are engaged in the drill we consider the exercise 2-dimensional. 2-dimensional (so-called viable training). 2-dimensional training is of course better than dog-training. It could be a drill where the players are passing the ball long-short-short-long etc. Many coaches may know the Ajax-drill, a specific 2-dimensional drill the Ajax-school are using in all their categories.

Cross Cultures consider 2-dimensional training much better than 1-dimensional training as there is a variation in the drills and consequently it engages more centres/intelligences in the learning proces.

3-dimensional training: 
Is when the drill is integrating both COGNITION, EMOTIONS and ABILITIES (or head-heart-instruments) in the same exercise and at the same time (so-called random-training). This is by far the best and most relevant way of training football. Because it is fun, it is game relevant, it engages more learning centres and it requires the player to read the situation and make a decision before he/she act/perform.
In 3-dimensional training methods the players are mainly using the long-term memory when learning, but on the other hand it also takes longer time to forget.
In Cross Cultures we name it the Integrated Learning Approach, and it is our opinion that the more training we provide our children that comprise all 3-dimensional at the same time the better.

There is no doubt that 3-dimensional training is the most difficult training to organize. However it is easy to understand, and it is easy to reflect on the training and the exercises organized by asking our selves:

How does this particular drill/exercise challenge:

  1. The head?
  2. The heart?
  3. The skills?

Learning by playing

The Cross Cultures fun-football-approach comprises the obligation to LEARNING by PLAYING because DELIBERATE PLAYING is the best learning tool and because participation at the Cross Cultures Football School must be fun, motivating and inspiring.
Correspondingly fun-football is not just crazy football games in which participants wear a hat and blue sunglasses. It is serious but funny business and it is in full compliance with our philosophy on Cross Cultures approach to the development Model in Sport Participation.
Joyful playing is earnest, but with another kind of seriousness which exists outside the repetition and testing. E.g. if you want to learn a specific kick, you will not die if you fail. You have the freedom to adapt the kick to fit your abilities and concentrating upon kicking again and again and again on your own skill level until you succeed.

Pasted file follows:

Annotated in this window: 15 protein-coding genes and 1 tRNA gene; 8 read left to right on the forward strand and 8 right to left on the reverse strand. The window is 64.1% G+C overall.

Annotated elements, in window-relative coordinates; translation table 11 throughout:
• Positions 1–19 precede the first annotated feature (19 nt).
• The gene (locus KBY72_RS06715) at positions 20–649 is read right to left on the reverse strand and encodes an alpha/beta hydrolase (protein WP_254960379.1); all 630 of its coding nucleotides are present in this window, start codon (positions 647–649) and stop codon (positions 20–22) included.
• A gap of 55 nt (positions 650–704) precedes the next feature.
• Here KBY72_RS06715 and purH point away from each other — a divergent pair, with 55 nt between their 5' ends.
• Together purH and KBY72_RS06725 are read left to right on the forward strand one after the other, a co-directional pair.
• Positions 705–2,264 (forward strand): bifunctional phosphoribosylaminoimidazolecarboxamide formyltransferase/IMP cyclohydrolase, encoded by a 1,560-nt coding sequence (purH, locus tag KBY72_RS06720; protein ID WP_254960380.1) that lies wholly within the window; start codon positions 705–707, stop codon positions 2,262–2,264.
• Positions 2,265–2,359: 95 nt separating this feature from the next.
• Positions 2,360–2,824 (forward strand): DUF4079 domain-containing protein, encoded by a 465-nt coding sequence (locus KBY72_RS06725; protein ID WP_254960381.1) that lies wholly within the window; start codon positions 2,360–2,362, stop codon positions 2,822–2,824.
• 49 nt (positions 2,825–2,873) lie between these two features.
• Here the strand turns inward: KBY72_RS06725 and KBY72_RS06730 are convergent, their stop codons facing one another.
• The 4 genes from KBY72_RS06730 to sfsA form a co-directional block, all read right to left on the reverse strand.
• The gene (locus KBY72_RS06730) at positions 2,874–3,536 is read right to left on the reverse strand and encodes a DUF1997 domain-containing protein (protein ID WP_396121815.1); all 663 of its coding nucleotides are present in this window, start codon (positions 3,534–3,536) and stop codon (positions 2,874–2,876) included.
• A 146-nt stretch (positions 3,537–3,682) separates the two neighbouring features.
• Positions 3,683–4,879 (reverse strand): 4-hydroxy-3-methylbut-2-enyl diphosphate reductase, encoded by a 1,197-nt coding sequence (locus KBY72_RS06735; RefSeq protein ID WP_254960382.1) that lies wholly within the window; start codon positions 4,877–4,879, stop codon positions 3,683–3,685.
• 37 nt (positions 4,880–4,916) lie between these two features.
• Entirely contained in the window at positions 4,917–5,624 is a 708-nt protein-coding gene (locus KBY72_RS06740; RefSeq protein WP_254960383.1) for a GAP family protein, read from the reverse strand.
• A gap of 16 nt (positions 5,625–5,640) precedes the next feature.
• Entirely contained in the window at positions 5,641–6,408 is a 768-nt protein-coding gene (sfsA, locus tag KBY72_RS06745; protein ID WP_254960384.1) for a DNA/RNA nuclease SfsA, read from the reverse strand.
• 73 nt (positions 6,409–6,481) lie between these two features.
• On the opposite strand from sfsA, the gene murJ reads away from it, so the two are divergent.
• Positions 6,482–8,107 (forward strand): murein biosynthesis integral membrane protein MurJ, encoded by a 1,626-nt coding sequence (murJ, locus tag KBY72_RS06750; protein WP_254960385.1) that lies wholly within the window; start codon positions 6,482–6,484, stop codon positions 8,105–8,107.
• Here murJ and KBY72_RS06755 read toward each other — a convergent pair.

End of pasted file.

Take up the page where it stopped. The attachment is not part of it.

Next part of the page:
There is a narrow balance between the PLAYING and the LEARNING, which we wish to be Cross Cultures trademark.

Cross Cultures football activities must be fun and our main goal, besides the development of talented players, is to promote fellowship and compulsory and constructive co-existence, both at football and off the pitch.
As sportsmen we know by heart that people connect to each other when we play and make fun together. Hence Cross Cultures consider DELIBERATE GAMES an excellent tool to facilitate bridging and bonding between people. And as mentioned above we also consider the DELIBERATE GAMES as the best learning tool because enjoyment is and important tool to help open up for the head, the heart and the instruments.


It is not always sure that the kids are willing to do all the exercises the coach has prepared for them. The kids might think there is something more interesting for them to do. A good childrens coach is FLEXIBLE and knows how to listen to the kids needs and wishes to be able to redo the training program, to get the best out of it, to stimulate kids motivation and their constructive and optimal participation.
In Cross Cultures we do believe that a good childrens coach is a person that follows this manual and principles up to 50-70%. However, if the coach is running all the exercises that has been planned in a way this manual suggest the coach will miss his/her personal engagement. And it is important to emphasize that the coach is able to run less than 50% of the planned exercises successfully, however there is a risk that the training is made accidentally and without structure.